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An Ancient Law

“20th June 2015, Crankshire. A lonely and desolate place”, you write in your diary. The mere thought of staying another day in this town is depressing. However, you remind yourself that you are here for a reason. The news editor and chief has sent you to this town personally to help uncover the effect of a long ago passed law on its citizens.

You open the Crankshire Book of Laws to the said ‘Family Law’. You still get the a sense of disbelief as you start reading the passage again.

“We, the People of Crankshire, hereby vow to uphold the Law of Family which was bestowed upon us in the year 1790.  We commit to bearing children until the birth of a son.”

At the time, there was a belief that a society made up of more women would result in a more peace-loving society. And so the law was passed, that families shall continue bearing children until they have a son. After which they will stop procreating. The genealogy of the town confirmed that this law was indeed upheld.

What effect did this law have on the proportion of males vs females?

The law does not have an effect on the proportion of males vs females, since the chance of having a boy or girl is independent of what happened previously. Stated differently, assuming there is a 50/50 chance of having a boy or a girl, if 100 women have the children, the odds are there will be 50 boys and 50 girls. Therefore according to the law, only half that had girls will continue to bear children. Out of that number they will again have an equal number (proportion) of girls and boys. In the third round of procreation, the same odds will be repeated until the population is in the same proportion as before.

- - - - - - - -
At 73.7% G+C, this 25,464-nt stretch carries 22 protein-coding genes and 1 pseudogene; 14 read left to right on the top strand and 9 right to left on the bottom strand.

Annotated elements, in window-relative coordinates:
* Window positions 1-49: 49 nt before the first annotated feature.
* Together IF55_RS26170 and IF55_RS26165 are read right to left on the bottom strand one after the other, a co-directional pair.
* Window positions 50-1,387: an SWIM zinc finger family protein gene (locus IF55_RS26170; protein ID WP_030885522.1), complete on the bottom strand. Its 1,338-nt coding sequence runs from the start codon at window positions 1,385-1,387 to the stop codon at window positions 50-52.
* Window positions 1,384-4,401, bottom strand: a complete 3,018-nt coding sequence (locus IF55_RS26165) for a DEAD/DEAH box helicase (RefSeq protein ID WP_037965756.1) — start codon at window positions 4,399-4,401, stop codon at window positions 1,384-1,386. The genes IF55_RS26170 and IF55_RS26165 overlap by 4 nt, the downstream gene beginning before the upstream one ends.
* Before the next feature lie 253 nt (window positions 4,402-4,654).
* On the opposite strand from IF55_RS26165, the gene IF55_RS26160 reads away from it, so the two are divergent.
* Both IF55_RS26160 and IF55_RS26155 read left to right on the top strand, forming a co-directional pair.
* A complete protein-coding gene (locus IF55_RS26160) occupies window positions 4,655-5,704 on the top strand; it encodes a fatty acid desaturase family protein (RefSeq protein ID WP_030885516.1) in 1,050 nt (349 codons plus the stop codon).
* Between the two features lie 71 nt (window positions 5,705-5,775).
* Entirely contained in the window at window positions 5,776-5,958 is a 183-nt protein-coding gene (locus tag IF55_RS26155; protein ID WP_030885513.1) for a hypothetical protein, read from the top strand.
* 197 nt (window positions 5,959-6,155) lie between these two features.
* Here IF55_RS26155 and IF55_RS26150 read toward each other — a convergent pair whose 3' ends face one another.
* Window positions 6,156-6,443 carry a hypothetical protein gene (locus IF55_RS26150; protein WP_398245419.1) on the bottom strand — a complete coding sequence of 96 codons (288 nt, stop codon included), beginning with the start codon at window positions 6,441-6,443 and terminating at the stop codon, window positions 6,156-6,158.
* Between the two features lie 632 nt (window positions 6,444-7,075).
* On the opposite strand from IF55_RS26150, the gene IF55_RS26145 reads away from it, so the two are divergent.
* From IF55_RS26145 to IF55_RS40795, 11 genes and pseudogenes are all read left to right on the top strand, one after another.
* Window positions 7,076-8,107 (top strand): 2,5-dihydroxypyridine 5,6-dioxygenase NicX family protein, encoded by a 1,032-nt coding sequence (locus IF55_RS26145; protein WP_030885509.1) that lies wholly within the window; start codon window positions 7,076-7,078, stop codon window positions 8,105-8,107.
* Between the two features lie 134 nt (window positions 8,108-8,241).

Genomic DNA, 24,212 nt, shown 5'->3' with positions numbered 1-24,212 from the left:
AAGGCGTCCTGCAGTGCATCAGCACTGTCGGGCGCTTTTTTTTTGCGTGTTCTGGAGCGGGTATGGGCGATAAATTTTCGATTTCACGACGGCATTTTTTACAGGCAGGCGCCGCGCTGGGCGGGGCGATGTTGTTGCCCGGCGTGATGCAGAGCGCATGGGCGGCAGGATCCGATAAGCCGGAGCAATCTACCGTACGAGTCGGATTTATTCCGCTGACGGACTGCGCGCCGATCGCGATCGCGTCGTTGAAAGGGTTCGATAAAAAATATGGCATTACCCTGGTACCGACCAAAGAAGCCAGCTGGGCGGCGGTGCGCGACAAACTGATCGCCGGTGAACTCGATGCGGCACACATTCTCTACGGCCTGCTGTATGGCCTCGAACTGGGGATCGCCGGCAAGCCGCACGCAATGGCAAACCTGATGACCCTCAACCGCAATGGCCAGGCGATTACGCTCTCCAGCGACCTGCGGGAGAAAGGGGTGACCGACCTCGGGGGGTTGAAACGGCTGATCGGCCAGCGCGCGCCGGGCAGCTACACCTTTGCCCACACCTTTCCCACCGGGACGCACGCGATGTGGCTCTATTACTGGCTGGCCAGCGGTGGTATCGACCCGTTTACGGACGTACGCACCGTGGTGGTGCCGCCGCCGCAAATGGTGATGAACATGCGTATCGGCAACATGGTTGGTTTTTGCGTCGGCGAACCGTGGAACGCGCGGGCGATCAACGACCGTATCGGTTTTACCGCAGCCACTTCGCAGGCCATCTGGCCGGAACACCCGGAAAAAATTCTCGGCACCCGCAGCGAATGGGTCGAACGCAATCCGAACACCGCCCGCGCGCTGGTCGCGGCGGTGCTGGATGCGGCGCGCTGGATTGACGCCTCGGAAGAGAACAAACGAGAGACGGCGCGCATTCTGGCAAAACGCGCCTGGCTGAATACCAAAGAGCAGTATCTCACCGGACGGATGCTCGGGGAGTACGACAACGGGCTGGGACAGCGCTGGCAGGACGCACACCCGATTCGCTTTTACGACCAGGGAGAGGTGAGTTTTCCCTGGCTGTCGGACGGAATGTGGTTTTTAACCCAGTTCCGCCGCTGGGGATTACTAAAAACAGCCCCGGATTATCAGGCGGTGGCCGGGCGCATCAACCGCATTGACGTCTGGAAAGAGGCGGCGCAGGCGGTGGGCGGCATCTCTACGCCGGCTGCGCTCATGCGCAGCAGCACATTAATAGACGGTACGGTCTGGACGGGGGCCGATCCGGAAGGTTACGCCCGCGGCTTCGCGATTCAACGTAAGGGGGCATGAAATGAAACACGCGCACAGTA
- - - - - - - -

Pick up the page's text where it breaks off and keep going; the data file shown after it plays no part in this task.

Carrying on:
Stating the obvious here, but I enjoy riddles & puzzles. Anyone else also struggling with seemingly simple 5th grade math problems?

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